employment law specialist Bibby Consulting & Support has said.Employers who want to avoid damaging constructive dismissal claims from staff who say they have been off work through stress must make staff realise their condition will be looked into and even challenged at an intensive return to work interview, the
Increasingly, employees are quoting stress as a major reason for taking
time off. With the double dip recession biting and more businesses
having to reduce headcounts, existing staff often have extra work to do –
so obviously many cases are legitimate and employers need to handle
these carefully. But there are some simple tools that employers can use
to filter out the less-than-genuine cases and keep claims against the
company down to a minimum.
One solution is to hold well conducted return to work meetings that get
to the heart of the key issues and record what was said on both sides.
It would also be a good idea to involve occupational health staff in
At the same time, managers should play it by the book when staff return
to work so they don't have legitimate grounds for taking their employer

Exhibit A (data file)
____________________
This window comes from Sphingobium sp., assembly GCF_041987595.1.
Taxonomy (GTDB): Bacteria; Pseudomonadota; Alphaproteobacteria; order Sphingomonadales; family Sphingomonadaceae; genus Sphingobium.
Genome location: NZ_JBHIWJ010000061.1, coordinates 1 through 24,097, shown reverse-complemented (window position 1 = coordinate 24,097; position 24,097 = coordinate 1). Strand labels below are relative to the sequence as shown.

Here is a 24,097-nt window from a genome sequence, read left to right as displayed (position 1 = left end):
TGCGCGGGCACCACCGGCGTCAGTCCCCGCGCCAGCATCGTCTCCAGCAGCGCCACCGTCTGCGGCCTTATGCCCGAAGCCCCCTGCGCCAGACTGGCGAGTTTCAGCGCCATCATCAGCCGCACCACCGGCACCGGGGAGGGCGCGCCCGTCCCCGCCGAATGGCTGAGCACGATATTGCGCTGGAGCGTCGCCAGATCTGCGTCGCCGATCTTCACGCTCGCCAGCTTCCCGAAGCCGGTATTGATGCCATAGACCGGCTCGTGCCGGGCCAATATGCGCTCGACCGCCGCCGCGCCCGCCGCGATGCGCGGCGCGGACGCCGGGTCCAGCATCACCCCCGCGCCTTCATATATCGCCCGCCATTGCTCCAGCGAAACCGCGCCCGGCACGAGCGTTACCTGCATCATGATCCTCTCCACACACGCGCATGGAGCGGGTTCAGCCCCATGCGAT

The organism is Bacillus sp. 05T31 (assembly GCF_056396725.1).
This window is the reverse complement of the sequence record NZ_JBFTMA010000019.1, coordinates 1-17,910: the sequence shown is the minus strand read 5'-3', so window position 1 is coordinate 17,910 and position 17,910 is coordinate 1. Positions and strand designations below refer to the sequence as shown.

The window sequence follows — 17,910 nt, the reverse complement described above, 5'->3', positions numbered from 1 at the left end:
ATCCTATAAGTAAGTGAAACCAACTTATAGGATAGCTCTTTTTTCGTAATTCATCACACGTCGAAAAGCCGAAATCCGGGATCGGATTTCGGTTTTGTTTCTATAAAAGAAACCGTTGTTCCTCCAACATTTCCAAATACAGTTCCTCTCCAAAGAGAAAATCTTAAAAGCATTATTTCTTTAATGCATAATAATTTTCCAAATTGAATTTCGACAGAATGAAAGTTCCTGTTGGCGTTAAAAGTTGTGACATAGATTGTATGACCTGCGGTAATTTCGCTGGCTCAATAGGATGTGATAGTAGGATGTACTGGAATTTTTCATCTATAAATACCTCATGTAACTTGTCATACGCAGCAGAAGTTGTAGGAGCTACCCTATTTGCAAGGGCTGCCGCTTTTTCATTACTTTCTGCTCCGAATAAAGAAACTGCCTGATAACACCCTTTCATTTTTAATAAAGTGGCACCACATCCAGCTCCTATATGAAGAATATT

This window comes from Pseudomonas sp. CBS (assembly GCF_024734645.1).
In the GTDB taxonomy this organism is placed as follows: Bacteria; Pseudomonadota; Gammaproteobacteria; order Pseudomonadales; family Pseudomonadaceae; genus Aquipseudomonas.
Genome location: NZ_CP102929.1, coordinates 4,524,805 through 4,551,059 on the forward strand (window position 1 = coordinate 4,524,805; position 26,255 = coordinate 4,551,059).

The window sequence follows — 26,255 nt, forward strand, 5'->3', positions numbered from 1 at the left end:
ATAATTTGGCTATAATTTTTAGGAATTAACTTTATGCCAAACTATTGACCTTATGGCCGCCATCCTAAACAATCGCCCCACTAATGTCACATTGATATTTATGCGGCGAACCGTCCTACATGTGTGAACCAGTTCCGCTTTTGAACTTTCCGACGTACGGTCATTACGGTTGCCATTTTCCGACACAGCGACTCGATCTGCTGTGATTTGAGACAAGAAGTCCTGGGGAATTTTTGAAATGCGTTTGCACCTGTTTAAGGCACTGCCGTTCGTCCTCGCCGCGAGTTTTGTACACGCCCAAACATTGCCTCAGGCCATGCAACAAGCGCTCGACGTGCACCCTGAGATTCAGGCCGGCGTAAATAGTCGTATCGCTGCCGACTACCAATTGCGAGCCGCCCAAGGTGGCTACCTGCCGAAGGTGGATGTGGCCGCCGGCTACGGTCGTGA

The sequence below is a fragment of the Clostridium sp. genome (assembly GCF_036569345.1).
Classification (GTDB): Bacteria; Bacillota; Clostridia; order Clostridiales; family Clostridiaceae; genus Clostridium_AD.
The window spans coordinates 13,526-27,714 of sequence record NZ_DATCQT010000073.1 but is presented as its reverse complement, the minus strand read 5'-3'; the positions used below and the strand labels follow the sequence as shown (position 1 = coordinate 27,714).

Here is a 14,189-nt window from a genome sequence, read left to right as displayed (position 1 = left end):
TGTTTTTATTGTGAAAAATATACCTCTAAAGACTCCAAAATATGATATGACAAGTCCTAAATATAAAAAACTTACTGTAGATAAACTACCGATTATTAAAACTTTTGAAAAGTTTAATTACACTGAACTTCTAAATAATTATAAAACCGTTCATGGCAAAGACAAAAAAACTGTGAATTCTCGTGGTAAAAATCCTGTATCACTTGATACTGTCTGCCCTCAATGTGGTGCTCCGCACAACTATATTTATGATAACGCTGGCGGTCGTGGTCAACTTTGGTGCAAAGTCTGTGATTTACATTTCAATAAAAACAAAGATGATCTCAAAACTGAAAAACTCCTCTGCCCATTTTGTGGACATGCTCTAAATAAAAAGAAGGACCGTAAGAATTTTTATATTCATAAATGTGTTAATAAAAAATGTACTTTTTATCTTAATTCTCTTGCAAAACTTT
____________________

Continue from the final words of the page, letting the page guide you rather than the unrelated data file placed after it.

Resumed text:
through an employment tribunal for financial compensation.
Says Bibby Consulting & Support's Managing Director Michael Slade:
"Too many employees are playing the stress card – it's like the new bad
"That's why professionally managed return to work meetings are essential
– they help employers get to the heart of issues affecting staff and
prevent them escalating to the point of a constructive dismissal claim.
If these issues are not addressed up-front, employees could accuse a
manager of bullying them because they were off with stress."
Slade admits that dealing with such matters is often a difficult
balancing act between the needs of the business and the needs of the
employee but well run return to work meetings can satisfy both. For the
employer, though, they provide an opportunity to place a 'benchmark' on
file that allows any future activity, including patterns of absence, to
be measured against.
Slade says: "Employers have a duty of care to protect their employees –
but they must also protect themselves. Stress management is a key means
of making sure that workers understand that there are strict rules and
processes in place. If employees are given clear guidelines and told
that their claims of stress are going to be thoroughly investigated –
including a health check – they will be far less likely to look to a
tribunal for help."